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ORION: Greener, Cheaper Waste Treatment on a Small-Scale

ORION is an FP-7 funded project which aims to develop an anaerobic digestion machine at a small-to-medium enterprise (SME) scale. In 2006 European SME agrofood industries produced almost 40 million tonnes of organic waste. This waste comes from restaurants, hotels, supermarkets, markets and food processing companies, such as fisheries. There are currently anaerobic digestion systems, also known as methanisation systems, available for the treatment of waste quantities between 5,000 and 50,000 tonnes/year. The main limitation of this system is that it is only adapted to large quantities and specific types of organic waste. ORION aims to allow SMEs to manage their own organic waste. This will lower treatment costs, which include storage of the waste in cool areas before treatment, transport to the treatment facility and the treatment itself, which is generally landfill or incineration. It will also increase hygiene on-site as putrid odours and the proliferation of microorganisms will be reduced. Legislation on organic waste treatment, incineration and landfills is making it increasingly difficult and more expensive to dispose of this waste. The introduction of personalised anaerobic digestive machines for various agro-food businesses producing 100-5,000 tonnes/year will ensure implementation of the EU policies. As well as treating waste, the digestion machines will also produce energy. According to the European Environment Agency (EEA) 10%-50% of food processing waste is considered to be available for energy production (with the remainder is already utilised by the industry). Current systems are able to convert 40%-90% of their waste to biogas. ORION aims to convert >90% of waste to biogas in the newly developed anaerobic digestion machines. As well as biogas the process also produces a residue which may be separated into a liquid element which may be used as fertilizer and a solid element which may be used as a soil conditioner or further processed to produce higher value organic compost. This will increase the company’s profitability as there is a growing market for renewable energy and the potential of a compost market. The cost of organic waste disposal varies greatly and depends on a number of factors, including transportation to the facility. Having an on-site organic waste disposal unit will reduce storage and transportation costs. The project aims to reduce costs for waste treatment by up to €29/tonne when switching from incineration. The systems will also be designed to require minimum operation costs, maximise reliability and reduce problems associated with build-up and blockages. This will optimise production of by-products and keep organic waste treatment costs to a minimum.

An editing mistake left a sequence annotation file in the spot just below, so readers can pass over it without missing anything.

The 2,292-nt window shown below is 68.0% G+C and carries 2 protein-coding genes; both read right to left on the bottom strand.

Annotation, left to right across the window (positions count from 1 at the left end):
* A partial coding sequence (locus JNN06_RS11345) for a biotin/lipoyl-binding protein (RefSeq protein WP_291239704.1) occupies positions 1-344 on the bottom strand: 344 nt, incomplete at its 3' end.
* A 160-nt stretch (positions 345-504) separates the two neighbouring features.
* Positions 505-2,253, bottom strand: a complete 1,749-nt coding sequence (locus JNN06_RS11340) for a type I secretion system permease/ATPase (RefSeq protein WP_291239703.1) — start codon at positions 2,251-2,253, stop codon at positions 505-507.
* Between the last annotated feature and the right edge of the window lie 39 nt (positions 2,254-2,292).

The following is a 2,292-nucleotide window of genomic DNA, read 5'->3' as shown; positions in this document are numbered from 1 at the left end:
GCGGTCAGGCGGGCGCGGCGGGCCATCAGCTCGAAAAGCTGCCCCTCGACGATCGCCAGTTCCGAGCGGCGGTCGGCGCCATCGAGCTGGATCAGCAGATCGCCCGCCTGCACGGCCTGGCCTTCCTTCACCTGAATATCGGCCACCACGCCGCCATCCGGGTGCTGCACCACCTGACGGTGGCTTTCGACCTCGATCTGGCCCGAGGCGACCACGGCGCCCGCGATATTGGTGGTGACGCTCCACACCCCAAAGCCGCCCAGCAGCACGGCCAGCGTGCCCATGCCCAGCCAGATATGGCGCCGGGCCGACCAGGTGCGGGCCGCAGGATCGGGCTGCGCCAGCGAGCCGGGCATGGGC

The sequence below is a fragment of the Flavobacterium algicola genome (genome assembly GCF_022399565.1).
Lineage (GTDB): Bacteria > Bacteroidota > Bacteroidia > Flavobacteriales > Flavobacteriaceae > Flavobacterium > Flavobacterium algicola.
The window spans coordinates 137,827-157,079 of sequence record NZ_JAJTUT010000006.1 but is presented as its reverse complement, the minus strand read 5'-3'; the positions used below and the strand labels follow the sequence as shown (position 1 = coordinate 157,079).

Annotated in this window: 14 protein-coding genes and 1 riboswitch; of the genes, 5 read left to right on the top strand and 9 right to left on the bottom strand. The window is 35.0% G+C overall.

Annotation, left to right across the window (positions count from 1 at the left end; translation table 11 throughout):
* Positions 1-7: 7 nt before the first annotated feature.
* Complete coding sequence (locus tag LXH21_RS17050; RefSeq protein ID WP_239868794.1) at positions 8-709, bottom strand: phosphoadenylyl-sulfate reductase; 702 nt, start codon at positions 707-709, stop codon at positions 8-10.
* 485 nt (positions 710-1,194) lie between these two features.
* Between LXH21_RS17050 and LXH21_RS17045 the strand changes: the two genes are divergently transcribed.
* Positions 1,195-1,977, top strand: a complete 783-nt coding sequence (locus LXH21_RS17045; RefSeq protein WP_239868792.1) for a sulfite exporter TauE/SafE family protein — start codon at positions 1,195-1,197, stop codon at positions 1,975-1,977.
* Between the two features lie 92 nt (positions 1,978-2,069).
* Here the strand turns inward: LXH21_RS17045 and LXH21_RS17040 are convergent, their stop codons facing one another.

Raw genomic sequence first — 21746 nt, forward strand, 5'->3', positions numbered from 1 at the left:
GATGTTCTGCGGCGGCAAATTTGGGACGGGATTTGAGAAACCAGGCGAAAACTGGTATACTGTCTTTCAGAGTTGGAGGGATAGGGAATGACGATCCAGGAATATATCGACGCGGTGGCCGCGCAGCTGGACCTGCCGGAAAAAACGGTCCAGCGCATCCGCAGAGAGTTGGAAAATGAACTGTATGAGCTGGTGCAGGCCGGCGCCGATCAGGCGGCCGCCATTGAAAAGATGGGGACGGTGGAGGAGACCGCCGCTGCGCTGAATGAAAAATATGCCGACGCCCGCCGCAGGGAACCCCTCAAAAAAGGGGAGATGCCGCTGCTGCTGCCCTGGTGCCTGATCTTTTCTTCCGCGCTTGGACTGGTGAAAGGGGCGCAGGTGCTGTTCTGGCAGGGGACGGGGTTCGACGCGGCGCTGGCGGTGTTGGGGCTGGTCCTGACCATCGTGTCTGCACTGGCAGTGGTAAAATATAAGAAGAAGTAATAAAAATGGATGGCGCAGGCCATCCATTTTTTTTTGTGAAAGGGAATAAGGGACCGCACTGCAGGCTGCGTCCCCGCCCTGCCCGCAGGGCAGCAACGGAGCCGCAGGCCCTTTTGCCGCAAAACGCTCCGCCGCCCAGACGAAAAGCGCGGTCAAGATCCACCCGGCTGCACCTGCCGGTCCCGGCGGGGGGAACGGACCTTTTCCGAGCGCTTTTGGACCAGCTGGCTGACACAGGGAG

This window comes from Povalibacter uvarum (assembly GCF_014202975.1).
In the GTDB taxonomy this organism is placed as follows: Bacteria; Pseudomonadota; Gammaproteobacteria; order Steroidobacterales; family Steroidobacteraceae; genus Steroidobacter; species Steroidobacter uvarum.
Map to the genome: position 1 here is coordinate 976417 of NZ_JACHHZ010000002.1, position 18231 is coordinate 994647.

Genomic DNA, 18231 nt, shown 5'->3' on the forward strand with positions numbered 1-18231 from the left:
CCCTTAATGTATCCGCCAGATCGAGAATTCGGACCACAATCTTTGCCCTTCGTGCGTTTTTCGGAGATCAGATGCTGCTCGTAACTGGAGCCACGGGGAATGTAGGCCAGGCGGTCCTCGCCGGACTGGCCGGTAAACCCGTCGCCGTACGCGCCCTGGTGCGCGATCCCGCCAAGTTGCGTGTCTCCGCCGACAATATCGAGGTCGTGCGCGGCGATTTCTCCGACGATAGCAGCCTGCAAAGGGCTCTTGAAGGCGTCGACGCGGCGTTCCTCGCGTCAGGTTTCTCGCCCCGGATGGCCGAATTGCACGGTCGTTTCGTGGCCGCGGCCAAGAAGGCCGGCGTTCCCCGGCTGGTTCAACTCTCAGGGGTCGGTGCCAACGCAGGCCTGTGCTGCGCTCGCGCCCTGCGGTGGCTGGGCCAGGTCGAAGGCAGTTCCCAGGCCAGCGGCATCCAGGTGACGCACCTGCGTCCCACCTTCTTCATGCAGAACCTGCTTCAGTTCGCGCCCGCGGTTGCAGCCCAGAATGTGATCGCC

Fuente : http://www.alphagalileo.org/ViewItem.aspx?ItemId=1...

Lunes, 15 de Septiembre 2014
Artículo leído 309 veces


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